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Copytopia by Pierre Castignola

Imitation is part of human nature.

The patent is part of the intellectual property system. It was created to protect inventors and creator from theft in early capitalism. A way to create a safe environment to push creation. But is it still the case today? The system is going sideways. The patent system especially doesn’t benefit the creator but is used by big companies to insure a monopoly of creation. With the rise of patent sharks (monopoly of market) and patent trolls (make money from creator) we don’t have the right to create anymore. The system doesn’t profit the creator anymore and is going against creation itself.

Creation and copying are strongly linked. They do have a lot in common like the fact that both of them can be considered a human need. We like to copy imitate and take over. Marcus Boon consider it in his book a human need. Unfortunately the term copy has a bad connotation in our western culture. We often see a copy as a regression of an original and theft. We connote copy to counterfeit nowadays when in fact the term copy comes from the latin copia which means abundance, plenty and multitude. Quite far from negative term as we know now. Copia was even the Goddess of abundance in the antique Rome. A goddess of plenty, wealth and prosperity. Our entire history, our world as we know it is based on that compulsive need to copy and imitate. The evolution process of our life is just a long story line of many different people.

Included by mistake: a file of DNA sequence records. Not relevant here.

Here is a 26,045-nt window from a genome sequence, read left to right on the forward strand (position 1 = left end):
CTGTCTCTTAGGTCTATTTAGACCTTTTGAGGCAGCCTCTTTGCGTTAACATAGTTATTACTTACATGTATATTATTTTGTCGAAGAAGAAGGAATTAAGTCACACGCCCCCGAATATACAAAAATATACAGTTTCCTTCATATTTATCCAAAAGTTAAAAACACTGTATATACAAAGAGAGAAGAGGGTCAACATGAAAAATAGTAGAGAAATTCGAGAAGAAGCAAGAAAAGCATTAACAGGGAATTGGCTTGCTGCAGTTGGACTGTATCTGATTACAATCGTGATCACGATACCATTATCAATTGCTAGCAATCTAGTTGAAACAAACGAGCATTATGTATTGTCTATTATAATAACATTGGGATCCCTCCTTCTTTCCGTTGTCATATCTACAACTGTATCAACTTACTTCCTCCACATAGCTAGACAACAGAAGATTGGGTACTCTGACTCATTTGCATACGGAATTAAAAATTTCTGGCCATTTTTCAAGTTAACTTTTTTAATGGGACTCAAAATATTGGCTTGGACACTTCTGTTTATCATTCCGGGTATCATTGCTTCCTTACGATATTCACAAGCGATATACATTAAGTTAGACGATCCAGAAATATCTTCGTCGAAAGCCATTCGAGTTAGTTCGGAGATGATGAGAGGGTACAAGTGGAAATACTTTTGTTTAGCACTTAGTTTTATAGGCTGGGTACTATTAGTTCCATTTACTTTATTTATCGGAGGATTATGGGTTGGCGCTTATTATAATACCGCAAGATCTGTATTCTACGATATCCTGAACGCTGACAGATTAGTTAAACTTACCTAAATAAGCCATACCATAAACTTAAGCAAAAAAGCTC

This is where we arrive in copytopia. A place where freedom of creation is reclaimed. A place where our need to imitate is embraced and the legitimacy of intellectual property questioned. Those pieces has been made to shake the idea of a creator as we know. Copy not as a regression but as a takeover. A designer being not a shaper anymore but a selector. Selecting parts and putting them together. Almost as a dj in the early history of hiphop when they take different samples and put them together. But outside copytopia, who owns the intellectual property of the globality of the pieces? I’m stepping over 4 different patents and copyrights here. I use patented parts in their original purpose but also in a different way. Is intellectual property still relevant here?

The project was displayed at the Design Academy Graduation show during Dutch Design Week 2018 and also at several different locations during this event.

Photos: Pierre Castignola

pierrecastignola.com

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